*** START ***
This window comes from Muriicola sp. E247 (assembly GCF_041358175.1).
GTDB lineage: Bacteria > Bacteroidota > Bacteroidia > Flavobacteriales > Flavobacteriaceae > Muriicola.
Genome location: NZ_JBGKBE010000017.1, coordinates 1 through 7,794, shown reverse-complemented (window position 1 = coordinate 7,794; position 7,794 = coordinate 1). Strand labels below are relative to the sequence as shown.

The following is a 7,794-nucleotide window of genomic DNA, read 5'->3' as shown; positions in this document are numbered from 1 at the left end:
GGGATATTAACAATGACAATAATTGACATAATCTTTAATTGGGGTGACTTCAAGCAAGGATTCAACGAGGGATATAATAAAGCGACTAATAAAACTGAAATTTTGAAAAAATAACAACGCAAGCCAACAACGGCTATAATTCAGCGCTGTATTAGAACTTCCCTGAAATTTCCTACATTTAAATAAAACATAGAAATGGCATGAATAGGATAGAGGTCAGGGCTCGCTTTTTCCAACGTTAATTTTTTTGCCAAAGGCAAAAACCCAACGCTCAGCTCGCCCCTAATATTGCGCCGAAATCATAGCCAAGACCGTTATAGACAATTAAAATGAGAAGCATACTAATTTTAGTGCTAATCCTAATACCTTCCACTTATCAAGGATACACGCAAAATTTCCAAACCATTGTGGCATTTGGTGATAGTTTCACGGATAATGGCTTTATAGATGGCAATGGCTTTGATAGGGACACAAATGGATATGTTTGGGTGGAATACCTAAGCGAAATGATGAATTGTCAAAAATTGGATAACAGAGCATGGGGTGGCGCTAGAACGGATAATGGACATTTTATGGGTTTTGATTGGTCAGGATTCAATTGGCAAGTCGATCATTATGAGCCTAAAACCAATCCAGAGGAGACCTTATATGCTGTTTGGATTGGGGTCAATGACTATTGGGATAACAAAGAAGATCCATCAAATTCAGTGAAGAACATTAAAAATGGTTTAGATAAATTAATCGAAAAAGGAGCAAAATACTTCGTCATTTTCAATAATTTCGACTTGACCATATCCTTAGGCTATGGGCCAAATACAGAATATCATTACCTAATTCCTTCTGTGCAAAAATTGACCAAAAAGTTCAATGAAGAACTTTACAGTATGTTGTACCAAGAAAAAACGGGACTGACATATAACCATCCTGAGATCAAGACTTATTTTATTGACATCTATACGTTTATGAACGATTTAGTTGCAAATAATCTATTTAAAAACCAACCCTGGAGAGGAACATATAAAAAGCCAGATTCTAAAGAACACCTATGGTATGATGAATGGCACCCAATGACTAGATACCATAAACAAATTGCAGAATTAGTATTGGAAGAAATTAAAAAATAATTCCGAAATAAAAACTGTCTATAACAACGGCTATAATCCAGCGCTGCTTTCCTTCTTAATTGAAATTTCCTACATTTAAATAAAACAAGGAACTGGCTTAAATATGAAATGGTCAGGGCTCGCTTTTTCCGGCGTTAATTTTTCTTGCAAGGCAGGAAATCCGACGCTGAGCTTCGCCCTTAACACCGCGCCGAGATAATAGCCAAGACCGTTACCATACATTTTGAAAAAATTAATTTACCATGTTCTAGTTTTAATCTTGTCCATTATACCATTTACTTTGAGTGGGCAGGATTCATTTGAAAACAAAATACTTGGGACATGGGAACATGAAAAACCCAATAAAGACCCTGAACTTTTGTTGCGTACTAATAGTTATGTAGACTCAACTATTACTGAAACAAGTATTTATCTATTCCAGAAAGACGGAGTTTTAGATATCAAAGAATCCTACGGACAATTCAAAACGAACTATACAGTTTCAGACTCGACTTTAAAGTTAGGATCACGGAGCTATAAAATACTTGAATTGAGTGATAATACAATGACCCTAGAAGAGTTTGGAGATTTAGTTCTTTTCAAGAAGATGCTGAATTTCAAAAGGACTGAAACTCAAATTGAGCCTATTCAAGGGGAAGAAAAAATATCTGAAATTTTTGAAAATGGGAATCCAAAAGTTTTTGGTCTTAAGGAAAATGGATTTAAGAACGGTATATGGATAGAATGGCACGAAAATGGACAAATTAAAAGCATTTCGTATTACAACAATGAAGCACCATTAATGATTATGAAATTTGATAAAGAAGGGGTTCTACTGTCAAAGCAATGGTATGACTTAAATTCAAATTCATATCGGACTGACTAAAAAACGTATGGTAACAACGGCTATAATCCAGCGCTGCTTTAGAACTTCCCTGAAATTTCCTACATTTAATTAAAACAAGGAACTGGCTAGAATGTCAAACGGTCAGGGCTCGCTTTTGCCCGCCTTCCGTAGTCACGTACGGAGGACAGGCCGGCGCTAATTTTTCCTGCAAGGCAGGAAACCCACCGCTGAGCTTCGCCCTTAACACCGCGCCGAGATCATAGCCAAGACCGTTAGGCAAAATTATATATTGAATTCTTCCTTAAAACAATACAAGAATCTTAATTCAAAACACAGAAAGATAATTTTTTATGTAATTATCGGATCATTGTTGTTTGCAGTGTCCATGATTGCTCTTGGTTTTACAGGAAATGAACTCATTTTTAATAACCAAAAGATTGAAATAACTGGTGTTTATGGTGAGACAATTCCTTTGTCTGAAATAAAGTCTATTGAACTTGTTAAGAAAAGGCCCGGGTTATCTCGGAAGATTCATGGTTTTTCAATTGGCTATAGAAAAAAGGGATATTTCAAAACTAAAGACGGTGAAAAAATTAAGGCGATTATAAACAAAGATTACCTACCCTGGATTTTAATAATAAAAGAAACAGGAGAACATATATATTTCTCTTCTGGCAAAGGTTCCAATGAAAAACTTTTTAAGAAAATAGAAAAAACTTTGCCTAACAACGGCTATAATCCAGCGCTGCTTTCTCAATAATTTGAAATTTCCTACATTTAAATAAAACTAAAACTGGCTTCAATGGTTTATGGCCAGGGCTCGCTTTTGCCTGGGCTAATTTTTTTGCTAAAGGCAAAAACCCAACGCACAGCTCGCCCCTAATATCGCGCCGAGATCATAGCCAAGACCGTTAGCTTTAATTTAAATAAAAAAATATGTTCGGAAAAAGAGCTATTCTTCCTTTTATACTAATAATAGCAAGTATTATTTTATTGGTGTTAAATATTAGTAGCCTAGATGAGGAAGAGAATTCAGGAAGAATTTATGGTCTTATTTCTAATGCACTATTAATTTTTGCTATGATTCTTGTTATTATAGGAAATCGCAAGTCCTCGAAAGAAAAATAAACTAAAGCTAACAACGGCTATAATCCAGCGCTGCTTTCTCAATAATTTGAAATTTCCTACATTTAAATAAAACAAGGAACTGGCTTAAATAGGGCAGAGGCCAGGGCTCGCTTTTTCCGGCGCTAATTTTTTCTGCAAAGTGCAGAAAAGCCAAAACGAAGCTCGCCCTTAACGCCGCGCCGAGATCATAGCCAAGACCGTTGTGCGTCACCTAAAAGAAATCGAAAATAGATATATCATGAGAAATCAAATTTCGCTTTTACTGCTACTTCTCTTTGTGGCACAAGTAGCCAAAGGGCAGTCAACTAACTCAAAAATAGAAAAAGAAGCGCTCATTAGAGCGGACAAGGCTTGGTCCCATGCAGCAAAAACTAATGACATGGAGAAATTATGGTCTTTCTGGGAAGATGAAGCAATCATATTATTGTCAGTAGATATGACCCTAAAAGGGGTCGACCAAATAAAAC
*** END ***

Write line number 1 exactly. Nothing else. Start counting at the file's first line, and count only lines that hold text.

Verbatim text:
This window comes from Muriicola sp. E247 (assembly GCF_041358175.1).